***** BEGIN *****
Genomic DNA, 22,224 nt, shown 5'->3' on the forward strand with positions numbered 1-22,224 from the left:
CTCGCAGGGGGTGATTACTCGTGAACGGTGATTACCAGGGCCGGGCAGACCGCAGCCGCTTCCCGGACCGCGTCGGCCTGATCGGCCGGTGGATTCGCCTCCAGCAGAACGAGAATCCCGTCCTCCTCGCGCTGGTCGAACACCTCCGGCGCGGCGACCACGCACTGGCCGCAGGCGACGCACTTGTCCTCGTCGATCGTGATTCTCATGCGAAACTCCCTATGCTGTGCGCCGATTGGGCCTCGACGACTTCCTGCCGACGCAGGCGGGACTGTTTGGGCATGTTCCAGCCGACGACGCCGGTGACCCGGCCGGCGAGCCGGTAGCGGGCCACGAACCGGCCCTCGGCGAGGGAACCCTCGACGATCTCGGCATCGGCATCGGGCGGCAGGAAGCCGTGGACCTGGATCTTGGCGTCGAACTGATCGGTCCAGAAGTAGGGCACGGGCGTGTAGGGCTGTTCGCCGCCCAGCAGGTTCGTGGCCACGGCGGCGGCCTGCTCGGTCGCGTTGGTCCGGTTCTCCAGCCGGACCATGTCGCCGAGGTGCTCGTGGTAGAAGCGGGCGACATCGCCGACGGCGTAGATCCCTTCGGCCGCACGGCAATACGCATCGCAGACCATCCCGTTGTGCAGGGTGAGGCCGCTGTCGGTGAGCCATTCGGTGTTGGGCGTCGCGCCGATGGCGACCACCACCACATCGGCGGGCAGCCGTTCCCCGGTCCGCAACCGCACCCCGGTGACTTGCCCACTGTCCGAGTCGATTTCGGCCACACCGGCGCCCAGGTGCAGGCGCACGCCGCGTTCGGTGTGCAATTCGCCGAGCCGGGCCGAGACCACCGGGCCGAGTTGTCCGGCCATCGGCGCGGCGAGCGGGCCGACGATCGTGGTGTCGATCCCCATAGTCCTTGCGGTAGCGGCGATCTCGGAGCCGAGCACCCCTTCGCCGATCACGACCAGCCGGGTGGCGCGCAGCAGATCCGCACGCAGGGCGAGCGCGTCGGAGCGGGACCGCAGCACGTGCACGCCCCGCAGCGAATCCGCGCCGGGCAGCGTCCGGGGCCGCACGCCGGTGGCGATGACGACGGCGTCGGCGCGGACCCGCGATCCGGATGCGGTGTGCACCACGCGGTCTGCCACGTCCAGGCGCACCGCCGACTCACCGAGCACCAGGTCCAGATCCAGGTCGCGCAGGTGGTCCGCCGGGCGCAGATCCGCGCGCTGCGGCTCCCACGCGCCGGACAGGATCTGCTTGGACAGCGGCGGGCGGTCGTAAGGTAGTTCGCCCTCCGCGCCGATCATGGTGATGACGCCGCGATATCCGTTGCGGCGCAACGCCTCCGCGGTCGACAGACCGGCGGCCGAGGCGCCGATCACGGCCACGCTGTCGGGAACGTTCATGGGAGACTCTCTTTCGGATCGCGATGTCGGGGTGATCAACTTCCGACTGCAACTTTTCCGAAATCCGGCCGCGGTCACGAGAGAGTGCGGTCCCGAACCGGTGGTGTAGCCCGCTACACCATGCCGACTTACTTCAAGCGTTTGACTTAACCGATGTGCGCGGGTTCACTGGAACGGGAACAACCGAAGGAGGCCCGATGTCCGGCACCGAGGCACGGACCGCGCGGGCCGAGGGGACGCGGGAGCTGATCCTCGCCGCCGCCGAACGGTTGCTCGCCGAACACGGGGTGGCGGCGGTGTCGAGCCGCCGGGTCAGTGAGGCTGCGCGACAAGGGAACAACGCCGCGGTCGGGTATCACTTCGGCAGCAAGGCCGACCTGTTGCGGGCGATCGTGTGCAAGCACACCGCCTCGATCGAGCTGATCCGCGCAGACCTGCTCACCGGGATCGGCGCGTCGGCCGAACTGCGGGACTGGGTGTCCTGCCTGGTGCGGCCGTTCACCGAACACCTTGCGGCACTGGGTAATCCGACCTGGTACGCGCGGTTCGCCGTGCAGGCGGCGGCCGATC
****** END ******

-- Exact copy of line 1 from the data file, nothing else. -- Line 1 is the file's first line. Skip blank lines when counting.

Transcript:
Genomic DNA, 22,224 nt, shown 5'->3' on the forward strand with positions numbered 1-22,224 from the left: